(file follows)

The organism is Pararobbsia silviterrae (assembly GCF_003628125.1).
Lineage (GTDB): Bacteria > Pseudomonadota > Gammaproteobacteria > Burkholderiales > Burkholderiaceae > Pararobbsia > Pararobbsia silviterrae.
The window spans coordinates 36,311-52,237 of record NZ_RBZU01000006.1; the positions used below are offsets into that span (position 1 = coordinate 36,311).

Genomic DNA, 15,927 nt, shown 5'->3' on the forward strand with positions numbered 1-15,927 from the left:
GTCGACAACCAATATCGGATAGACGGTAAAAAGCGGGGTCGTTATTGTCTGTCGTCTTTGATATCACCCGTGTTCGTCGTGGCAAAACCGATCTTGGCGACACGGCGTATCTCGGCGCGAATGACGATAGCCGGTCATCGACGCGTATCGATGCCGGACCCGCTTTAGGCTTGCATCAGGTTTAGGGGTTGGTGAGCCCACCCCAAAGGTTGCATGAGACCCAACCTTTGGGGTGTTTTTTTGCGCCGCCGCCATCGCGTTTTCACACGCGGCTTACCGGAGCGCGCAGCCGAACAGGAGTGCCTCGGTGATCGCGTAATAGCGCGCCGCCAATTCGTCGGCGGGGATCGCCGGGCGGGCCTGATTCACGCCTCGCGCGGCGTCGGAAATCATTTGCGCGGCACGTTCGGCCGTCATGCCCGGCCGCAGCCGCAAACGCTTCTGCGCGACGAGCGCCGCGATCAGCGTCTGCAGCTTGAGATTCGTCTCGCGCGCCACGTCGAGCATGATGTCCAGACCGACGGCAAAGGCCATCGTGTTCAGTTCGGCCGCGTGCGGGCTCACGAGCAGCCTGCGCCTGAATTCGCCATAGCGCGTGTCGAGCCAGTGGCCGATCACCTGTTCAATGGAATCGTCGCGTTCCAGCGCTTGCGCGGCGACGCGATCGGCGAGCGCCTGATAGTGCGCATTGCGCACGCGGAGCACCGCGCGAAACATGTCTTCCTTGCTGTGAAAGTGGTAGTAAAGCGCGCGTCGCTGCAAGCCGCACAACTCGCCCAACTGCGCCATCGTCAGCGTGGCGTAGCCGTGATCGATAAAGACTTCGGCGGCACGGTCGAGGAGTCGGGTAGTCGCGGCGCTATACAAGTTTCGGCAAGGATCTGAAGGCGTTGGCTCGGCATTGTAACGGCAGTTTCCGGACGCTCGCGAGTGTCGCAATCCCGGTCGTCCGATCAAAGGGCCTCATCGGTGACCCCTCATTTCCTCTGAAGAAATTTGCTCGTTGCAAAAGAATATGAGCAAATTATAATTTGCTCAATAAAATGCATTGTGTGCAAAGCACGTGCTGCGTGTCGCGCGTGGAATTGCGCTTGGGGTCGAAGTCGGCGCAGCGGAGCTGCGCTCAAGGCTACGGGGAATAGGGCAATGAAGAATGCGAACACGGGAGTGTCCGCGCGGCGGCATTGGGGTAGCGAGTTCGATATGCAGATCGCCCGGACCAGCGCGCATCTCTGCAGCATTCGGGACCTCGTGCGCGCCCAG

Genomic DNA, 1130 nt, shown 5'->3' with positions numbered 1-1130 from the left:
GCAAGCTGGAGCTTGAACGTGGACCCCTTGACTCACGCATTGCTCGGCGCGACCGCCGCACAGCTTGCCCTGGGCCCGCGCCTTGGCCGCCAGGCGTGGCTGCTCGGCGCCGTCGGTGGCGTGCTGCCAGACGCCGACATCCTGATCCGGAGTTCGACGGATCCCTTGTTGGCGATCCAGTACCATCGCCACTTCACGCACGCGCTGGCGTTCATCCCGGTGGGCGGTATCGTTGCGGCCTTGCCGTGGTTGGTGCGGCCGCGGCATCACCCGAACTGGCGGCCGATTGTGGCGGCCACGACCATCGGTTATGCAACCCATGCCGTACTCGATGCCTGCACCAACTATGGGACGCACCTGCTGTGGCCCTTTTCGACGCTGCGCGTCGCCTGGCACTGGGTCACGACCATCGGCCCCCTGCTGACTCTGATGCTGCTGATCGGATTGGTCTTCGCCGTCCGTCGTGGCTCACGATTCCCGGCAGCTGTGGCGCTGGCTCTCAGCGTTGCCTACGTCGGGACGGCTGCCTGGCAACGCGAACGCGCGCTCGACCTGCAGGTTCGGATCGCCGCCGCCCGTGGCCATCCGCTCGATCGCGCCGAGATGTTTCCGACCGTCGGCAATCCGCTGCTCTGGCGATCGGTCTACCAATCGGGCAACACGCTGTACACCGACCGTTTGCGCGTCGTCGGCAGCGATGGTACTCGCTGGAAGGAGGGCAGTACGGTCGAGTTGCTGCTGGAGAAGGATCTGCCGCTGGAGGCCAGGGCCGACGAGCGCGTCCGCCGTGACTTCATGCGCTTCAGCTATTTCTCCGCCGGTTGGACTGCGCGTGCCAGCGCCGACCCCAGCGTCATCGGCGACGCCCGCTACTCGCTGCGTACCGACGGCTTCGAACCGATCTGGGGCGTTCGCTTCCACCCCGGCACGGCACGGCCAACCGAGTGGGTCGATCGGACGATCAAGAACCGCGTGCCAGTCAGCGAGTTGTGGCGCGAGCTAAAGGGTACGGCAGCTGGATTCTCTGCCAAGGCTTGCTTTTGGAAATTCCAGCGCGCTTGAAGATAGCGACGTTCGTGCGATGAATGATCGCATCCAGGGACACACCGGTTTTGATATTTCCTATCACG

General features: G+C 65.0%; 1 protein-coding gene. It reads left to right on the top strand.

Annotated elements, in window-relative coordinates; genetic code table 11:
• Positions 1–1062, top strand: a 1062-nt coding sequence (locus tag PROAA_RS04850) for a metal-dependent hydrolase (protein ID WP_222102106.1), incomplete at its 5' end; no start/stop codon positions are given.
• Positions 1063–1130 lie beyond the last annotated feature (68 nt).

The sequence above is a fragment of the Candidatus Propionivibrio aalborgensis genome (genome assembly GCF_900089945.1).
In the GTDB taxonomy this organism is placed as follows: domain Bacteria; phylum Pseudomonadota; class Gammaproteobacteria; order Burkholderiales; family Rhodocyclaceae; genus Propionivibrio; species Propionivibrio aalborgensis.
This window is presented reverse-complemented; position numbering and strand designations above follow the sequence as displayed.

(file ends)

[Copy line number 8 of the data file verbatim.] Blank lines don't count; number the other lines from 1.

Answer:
General features: G+C 65.0%; 1 protein-coding gene. It reads left to right on the top strand.